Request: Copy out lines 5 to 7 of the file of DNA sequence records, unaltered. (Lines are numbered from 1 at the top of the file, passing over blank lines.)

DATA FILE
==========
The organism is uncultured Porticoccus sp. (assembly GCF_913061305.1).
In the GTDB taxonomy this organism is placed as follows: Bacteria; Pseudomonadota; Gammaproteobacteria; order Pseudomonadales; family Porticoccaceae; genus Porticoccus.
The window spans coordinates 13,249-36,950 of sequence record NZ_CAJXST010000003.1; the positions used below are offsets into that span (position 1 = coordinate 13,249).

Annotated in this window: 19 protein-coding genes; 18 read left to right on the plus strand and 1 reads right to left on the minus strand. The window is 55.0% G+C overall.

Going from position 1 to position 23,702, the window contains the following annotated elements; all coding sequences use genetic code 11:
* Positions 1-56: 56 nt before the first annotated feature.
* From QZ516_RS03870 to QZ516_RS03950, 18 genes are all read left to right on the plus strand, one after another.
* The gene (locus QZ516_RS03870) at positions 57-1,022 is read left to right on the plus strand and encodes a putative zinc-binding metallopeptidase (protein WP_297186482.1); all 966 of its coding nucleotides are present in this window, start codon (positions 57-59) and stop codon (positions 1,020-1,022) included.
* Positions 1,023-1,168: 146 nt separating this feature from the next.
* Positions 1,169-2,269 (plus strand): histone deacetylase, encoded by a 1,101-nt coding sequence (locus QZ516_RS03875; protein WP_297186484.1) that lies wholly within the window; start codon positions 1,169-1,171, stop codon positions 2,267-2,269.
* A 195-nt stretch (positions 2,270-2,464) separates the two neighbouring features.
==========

Going from position 1 to position 23,702, the window contains the following annotated elements; all coding sequences use genetic code 11:
* Positions 1-56: 56 nt before the first annotated feature.
* From QZ516_RS03870 to QZ516_RS03950, 18 genes are all read left to right on the plus strand, one after another.